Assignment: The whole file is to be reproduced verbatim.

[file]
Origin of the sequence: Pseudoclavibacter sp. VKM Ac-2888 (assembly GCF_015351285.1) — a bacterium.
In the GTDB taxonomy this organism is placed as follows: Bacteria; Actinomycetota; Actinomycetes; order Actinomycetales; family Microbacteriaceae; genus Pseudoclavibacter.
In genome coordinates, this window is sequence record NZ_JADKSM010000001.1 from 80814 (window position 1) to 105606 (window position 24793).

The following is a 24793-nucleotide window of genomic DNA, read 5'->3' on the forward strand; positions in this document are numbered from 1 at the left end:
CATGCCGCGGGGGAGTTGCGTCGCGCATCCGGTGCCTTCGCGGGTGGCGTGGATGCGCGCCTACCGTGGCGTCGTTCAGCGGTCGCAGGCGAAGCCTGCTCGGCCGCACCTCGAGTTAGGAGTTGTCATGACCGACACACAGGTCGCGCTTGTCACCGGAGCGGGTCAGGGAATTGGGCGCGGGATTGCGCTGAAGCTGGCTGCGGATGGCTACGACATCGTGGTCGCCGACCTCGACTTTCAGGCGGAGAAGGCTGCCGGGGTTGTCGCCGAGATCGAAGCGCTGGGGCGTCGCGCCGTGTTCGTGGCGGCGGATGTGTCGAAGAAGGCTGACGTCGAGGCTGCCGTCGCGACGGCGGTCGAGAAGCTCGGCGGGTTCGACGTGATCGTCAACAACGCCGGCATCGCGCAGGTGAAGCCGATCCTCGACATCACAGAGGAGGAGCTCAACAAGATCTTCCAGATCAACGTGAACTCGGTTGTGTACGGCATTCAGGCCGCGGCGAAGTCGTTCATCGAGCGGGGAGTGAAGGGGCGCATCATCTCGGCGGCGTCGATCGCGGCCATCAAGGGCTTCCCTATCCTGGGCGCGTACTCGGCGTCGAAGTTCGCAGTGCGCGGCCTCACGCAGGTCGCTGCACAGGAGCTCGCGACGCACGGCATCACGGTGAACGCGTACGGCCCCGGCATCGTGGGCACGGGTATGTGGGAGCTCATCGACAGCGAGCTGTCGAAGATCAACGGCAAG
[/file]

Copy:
Origin of the sequence: Pseudoclavibacter sp. VKM Ac-2888 (assembly GCF_015351285.1) — a bacterium.
In the GTDB taxonomy this organism is placed as follows: Bacteria; Actinomycetota; Actinomycetes; order Actinomycetales; family Microbacteriaceae; genus Pseudoclavibacter.
In genome coordinates, this window is sequence record NZ_JADKSM010000001.1 from 80814 (window position 1) to 105606 (window position 24793).

The following is a 24793-nucleotide window of genomic DNA, read 5'->3' on the forward strand; positions in this document are numbered from 1 at the left end:
CATGCCGCGGGGGAGTTGCGTCGCGCATCCGGTGCCTTCGCGGGTGGCGTGGATGCGCGCCTACCGTGGCGTCGTTCAGCGGTCGCAGGCGAAGCCTGCTCGGCCGCACCTCGAGTTAGGAGTTGTCATGACCGACACACAGGTCGCGCTTGTCACCGGAGCGGGTCAGGGAATTGGGCGCGGGATTGCGCTGAAGCTGGCTGCGGATGGCTACGACATCGTGGTCGCCGACCTCGACTTTCAGGCGGAGAAGGCTGCCGGGGTTGTCGCCGAGATCGAAGCGCTGGGGCGTCGCGCCGTGTTCGTGGCGGCGGATGTGTCGAAGAAGGCTGACGTCGAGGCTGCCGTCGCGACGGCGGTCGAGAAGCTCGGCGGGTTCGACGTGATCGTCAACAACGCCGGCATCGCGCAGGTGAAGCCGATCCTCGACATCACAGAGGAGGAGCTCAACAAGATCTTCCAGATCAACGTGAACTCGGTTGTGTACGGCATTCAGGCCGCGGCGAAGTCGTTCATCGAGCGGGGAGTGAAGGGGCGCATCATCTCGGCGGCGTCGATCGCGGCCATCAAGGGCTTCCCTATCCTGGGCGCGTACTCGGCGTCGAAGTTCGCAGTGCGCGGCCTCACGCAGGTCGCTGCACAGGAGCTCGCGACGCACGGCATCACGGTGAACGCGTACGGCCCCGGCATCGTGGGCACGGGTATGTGGGAGCTCATCGACAGCGAGCTGTCGAAGATCAACGGCAAG